1
$\begingroup$

I'm currently struggling with this concept for my master's thesis in a computing discipline.

If we have an adjacency matrix for a directed graph, $G$, where $A[i, j] = 1$ indicates a directed edge from $i$ to $j$, and $A[i, j] = 0$ otherwise; is it possible to safely assume (and prove) that if every row and column of the adjacency matrix only adds up to $1$, then the graph $G$ is a cycle or collection of cycles?

That is to say, each row and each column contains only a single occurrence of a $1$, indicating a directed edge. It certainly seems to be the case if I inspect the graphs graphically using graphviz, but I'm struggling to formulate a proof for this.

All help appreciated, including references to articles which may help. I have tried googling, but could not find applicable results.

$\endgroup$
3
$\begingroup$

Such a matrix is a permutation matrix. Every permutation is a product of disjoint cycles, so the graph is indeed a union of disjoint cycles (including loops, if you allow $1$'s on the main diagonal).

Added: You can give a quick direct proof as follows. Given such an adjacency matrix, each vertex of the digraph must have in-degree $1$ and out-degree $1$, and the edge in and edge out of any vertex have only the one endpoint in common. Start at any vertex $v$ and follow the only possible path; the graph is finite, so eventually you must re-enter your path. That cannot happen a vertex $u$ different from $v$, as that make the in-degree of $u$ at least $2$, so you must return to $v$, completing a cycle. If there are any vertices not in the cycle, pick one, and repeat the process. Keep going until all vertices have been incorporated into cycles. If two of the resulting cycles were not disjoint, they would have a common vertex $v$ with in-degree $2$: start at a vertex that’s on one but not the other — the construction guarantees its existence — and follow its cycle to the first vertex $v$, that is shared. And the source vertex of an edge from one cycle to another would have out-degree $2$, which is also impossible. Thus, the graph is a disjoint union of cycles.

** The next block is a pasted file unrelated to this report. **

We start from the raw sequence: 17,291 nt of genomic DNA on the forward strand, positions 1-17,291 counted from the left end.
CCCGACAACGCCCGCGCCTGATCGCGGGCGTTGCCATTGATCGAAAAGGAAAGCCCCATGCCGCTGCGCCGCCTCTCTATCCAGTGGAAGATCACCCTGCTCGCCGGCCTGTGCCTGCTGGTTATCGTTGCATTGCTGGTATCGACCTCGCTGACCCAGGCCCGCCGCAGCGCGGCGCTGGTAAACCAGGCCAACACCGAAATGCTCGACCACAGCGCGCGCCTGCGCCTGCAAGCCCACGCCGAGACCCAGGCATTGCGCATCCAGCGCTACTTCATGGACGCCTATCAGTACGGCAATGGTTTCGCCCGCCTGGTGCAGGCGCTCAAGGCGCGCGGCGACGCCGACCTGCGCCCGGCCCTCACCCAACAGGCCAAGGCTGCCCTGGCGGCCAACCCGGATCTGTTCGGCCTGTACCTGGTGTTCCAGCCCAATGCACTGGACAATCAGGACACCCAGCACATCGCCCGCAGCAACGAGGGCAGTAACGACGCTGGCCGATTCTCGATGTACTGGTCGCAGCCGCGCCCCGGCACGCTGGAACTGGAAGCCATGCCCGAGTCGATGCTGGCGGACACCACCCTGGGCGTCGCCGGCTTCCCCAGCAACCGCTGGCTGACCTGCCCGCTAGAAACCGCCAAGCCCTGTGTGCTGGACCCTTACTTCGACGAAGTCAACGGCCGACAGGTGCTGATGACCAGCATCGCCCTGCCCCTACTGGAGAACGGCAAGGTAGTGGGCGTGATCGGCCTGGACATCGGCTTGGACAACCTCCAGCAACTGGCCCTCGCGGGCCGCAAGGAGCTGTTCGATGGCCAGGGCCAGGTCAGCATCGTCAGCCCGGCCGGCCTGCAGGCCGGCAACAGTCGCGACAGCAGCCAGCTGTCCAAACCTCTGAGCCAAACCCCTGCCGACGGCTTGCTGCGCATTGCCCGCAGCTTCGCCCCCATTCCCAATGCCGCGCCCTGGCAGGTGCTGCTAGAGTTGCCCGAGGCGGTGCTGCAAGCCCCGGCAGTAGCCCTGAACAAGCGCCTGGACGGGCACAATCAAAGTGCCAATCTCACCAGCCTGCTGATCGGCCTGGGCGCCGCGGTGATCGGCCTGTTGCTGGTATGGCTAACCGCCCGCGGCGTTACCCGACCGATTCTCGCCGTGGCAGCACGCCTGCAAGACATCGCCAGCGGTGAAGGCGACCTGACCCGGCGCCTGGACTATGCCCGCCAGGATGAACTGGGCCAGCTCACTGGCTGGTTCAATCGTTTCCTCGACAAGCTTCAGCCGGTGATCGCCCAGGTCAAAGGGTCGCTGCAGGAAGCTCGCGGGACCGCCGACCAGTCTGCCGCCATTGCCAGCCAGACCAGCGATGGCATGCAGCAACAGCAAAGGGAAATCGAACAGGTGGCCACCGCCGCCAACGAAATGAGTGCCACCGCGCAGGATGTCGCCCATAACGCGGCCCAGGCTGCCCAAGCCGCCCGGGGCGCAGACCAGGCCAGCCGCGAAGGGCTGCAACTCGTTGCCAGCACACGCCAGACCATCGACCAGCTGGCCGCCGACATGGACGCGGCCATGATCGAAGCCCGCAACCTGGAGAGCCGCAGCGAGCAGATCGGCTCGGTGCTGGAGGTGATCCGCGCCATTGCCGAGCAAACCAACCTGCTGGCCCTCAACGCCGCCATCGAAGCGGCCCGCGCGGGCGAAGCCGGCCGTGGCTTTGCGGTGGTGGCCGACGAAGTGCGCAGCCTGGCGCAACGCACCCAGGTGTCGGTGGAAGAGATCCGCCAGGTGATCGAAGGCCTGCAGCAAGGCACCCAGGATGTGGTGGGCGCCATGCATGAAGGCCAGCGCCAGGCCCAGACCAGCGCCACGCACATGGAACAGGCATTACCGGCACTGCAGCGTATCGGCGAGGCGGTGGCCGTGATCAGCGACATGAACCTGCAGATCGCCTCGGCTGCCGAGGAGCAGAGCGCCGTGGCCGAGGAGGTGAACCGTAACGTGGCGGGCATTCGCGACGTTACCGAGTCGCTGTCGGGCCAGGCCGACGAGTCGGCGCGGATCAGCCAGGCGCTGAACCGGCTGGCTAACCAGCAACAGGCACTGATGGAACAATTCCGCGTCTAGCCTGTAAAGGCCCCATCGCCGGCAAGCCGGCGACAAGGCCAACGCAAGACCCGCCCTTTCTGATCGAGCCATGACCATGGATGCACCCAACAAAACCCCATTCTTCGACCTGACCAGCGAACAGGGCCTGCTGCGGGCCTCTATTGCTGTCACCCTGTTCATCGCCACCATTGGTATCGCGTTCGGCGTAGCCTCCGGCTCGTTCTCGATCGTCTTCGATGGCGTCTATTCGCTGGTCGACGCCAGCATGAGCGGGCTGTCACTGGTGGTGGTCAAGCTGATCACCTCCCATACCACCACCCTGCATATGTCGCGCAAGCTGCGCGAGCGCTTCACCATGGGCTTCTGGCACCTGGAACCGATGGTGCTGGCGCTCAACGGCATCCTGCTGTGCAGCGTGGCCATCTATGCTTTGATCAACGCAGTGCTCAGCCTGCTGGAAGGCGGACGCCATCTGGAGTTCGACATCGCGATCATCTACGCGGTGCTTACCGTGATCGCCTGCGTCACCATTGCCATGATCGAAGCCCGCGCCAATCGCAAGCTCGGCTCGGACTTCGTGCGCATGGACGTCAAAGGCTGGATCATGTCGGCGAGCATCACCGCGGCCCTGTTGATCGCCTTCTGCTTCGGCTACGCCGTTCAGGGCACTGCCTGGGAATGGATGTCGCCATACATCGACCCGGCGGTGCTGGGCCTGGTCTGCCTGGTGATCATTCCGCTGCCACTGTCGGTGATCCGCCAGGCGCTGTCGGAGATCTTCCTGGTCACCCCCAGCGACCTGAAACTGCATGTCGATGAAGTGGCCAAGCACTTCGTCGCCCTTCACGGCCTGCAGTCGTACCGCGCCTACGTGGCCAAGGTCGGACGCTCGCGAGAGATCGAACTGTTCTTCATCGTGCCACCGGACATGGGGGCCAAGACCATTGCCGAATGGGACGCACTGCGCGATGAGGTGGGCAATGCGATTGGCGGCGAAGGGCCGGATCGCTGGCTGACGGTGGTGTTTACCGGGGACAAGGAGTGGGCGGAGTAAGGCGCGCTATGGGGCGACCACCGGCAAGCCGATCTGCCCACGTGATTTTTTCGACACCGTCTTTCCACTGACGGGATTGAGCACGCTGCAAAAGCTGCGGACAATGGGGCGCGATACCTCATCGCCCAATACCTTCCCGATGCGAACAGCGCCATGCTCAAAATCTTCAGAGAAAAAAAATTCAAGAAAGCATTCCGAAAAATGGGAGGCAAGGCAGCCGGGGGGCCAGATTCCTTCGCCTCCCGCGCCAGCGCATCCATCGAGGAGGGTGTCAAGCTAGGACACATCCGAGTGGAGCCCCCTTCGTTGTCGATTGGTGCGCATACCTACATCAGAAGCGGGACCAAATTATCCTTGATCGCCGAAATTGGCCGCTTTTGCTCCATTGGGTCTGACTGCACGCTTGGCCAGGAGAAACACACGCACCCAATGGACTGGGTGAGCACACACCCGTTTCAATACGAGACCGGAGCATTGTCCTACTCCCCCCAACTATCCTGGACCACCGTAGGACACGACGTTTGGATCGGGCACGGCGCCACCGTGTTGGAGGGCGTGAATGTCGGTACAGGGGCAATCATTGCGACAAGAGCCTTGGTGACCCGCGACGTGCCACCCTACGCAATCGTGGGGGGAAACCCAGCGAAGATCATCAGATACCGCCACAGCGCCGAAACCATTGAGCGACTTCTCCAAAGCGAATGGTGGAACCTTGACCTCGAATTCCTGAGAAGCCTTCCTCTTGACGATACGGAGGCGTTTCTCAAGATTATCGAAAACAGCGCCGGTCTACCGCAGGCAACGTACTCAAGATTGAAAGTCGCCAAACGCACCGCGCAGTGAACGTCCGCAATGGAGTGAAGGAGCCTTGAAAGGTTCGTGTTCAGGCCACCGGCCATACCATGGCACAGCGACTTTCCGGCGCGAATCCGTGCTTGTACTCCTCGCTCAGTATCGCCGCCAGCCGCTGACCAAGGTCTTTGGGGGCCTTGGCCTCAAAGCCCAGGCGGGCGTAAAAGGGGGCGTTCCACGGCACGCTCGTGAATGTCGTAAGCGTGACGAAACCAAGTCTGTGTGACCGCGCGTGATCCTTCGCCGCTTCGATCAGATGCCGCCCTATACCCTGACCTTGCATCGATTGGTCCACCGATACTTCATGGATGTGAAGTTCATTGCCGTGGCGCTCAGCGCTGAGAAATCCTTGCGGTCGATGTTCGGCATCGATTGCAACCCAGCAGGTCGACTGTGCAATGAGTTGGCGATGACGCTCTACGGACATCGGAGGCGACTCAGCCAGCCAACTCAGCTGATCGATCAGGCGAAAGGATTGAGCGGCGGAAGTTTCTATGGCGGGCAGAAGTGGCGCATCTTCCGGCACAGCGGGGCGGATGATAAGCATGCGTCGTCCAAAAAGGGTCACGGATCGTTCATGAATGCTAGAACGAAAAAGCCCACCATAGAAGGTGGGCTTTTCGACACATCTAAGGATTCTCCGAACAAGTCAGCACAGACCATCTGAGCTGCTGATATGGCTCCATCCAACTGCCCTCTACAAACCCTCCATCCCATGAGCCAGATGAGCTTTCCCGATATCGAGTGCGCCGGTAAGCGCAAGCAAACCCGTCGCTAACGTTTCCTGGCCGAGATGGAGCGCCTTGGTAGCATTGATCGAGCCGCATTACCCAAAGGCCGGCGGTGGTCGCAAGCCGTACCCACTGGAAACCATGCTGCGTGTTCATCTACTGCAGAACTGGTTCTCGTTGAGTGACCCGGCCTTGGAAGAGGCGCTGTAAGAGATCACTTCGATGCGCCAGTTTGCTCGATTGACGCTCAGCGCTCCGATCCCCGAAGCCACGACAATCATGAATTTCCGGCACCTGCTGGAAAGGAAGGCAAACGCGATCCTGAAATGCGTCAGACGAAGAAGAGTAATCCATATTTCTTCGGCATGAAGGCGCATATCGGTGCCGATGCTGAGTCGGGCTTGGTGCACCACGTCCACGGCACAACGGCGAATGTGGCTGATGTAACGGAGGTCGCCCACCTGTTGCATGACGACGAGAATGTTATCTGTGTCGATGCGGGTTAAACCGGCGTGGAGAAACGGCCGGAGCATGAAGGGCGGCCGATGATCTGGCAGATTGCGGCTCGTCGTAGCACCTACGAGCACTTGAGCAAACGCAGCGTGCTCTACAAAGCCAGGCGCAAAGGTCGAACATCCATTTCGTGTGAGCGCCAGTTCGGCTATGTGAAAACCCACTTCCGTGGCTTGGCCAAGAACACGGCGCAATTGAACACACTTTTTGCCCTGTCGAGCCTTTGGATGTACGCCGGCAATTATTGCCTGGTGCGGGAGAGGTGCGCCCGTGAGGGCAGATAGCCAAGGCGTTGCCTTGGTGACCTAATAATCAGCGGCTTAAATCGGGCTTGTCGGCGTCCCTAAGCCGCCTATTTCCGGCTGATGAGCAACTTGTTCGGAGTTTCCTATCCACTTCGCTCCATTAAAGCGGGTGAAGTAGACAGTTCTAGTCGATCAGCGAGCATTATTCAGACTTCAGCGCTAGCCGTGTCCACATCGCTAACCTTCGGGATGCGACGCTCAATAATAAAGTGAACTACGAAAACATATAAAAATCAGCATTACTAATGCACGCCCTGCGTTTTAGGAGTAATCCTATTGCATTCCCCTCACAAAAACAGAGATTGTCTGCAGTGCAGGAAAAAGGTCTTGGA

$\endgroup$
  • $\begingroup$ Thank you, this helps a lot. There are no 1's on the main diagonal since the application of my research topic does not allow self loops. I will look for a formal reference to support the statement that every permutation represents a product of disjoint cycles (if you have such a reference readily available, this would of course be appreciated; does this go back to group theory concepts, perhaps?). $\endgroup$ – janvdl Jan 19 '15 at 10:37
  • $\begingroup$ @janvdl: Yes, any decent group theory text should have the result. Alternatively, you can give a quick direct proof that doesn’t even mention permutations; I’ll add it to my answer. $\endgroup$ – Brian M. Scott Jan 19 '15 at 16:46
  • $\begingroup$ @janvdl: My pleasure; good luck with the thesis! $\endgroup$ – Brian M. Scott Jan 20 '15 at 7:13

Your Answer

By clicking “Post Your Answer”, you agree to our terms of service, privacy policy and cookie policy

Not the answer you're looking for? Browse other questions tagged or ask your own question.